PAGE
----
Prior to that, the preamble, we came to that conclusion because we heard that embryonic stem cell research presents some possibilities. Other sources, such as umbilical cord blood or adult stem cells are more available, are more easily obtained, are less ethically contentious. Some witnesses argued that research on stem cells using sources other than embryos might be sufficient to obtain the stem cell potential.
The committee was struck with the testimony that in the past year there have been tremendous gains in adult stem cell research in humans. We also heard that after many years of embryonic stem cell research in animal models, the results are not providing the expected advances. Therefore, we want to encourage research funding in the area of adult stem cells.
After nine months of listening to the best and the brightest in our land and in the world, the committee which had no vested interest said that there were two ways we could go. We could destroy life at its beginning and do research on the embryo which has very limited scientific possibilities at this time, or we could go on this other line which is the adult or non-embryonic stem cell research, which is umbilical cord blood, amniotic fluid and on and on. The committee decided to go there. The bill does not reflect that and therein lies the problem and the reason for an amendment. We need a piece of legislation that recognizes the value of the adult or non-embryonic stem cell research.
What has happened since December? As I reported a couple of days ago in the House, in the last 60 days there have been a number of different advancements that have happened involving Parkinson's patients. These results were not just proposed and looked hopeful; the patients were actually cured. It is the same thing for multiple sclerosis and autoimmune resistance and on and on. We have seen tremendous gains in the last 60 days compared to any other time in history. What has happened in this line of research in the last year has been absolutely phenomenal. The advancement is growing and growing.
What happens in the next 60 days or in the next year becomes something we have to recognize. We have to be very cautious of going down the ethically charged line of destroying life at its beginning. All of this is important.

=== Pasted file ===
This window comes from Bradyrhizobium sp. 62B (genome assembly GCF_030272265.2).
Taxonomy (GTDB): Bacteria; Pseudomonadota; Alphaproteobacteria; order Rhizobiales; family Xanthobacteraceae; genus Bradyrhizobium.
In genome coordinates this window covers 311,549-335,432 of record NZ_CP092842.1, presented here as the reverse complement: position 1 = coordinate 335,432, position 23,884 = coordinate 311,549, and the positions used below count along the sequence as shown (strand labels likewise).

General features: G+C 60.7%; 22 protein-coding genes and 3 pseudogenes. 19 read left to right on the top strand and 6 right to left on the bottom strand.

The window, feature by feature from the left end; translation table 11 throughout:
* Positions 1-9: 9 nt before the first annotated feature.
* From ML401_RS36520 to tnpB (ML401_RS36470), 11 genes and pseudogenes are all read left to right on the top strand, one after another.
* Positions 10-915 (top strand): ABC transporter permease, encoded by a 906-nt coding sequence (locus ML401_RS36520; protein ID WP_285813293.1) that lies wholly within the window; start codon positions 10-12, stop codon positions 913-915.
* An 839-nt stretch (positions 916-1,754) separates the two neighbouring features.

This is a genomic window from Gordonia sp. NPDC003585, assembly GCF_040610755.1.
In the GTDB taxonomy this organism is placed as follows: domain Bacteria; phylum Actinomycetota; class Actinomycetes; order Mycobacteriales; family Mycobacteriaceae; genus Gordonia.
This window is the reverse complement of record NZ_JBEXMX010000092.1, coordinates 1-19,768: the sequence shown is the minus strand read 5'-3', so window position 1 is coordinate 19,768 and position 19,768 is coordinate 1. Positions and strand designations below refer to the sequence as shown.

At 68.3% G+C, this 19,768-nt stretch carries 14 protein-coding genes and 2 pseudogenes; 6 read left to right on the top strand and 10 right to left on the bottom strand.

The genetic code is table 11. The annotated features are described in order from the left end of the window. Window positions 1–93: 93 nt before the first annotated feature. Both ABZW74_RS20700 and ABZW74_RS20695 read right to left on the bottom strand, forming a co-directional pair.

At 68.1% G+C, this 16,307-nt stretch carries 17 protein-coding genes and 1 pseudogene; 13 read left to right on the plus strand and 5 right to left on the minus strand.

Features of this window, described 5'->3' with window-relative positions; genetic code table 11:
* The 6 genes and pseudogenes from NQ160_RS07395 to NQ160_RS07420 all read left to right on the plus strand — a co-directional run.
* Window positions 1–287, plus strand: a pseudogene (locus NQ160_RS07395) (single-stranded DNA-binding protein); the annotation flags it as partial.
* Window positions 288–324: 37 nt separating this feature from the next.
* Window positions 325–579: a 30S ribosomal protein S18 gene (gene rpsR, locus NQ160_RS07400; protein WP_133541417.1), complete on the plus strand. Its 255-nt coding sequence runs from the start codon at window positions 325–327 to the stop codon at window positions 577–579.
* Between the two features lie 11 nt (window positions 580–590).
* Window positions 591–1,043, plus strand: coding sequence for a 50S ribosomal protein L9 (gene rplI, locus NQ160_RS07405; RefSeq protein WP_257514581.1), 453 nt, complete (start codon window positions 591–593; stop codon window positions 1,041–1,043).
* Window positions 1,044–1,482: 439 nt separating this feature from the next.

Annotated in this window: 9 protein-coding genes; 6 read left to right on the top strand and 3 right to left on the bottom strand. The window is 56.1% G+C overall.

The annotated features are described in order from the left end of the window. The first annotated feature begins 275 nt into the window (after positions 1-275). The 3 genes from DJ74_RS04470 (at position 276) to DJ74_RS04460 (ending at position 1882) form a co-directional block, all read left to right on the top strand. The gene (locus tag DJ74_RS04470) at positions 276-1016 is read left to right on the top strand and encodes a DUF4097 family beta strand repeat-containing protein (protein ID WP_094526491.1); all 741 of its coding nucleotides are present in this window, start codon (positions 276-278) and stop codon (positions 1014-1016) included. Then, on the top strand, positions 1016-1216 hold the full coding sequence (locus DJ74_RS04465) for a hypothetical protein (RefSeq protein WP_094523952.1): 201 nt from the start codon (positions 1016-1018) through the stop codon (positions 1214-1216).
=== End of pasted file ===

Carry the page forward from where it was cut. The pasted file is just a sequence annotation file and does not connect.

What is interesting is that because of this research we see actual cures coming from adult stem cell research. This was in an article on the fourth or fifth page of the Globe and Mail . If the research had been done on embryos and it had been embryonic stem cells that had cured the Parkinson's and MS patients, it would have been a shot heard around the world.
The drive of the scientists and society to get to the embryos is absolutely astounding. We do not have enough information on this whole area. It is very important that we take our time. We have to deliberate. Society has to wrestle with the same things we have wrestled with in committee so that we do not make mistakes. We must be wise in how we go down this ethically charged line.
The whole idea of patent law is not part of the bill because patent law comes under the industry minister. It is unfortunate. Something on patenting the human body should be placed in this legislation. Patenting the human body should not take place. The human body should be something that we cherish. How we find it may be patented, but certainly we should not allow ourselves to patent the human body.
The most important part of this legislation is not what we do with the embryo; it is what we do with the agency that licenses the research as we go forward in the 21st century. It must be accountable and garner the trust of Canadians if we are to truly have a piece of legislation and work in areas that are so ethically charged. It has to be looked at. It has to be changed. We have to make that as open and transparent as possible. I encourage all members to be wise as we deliberate in that area.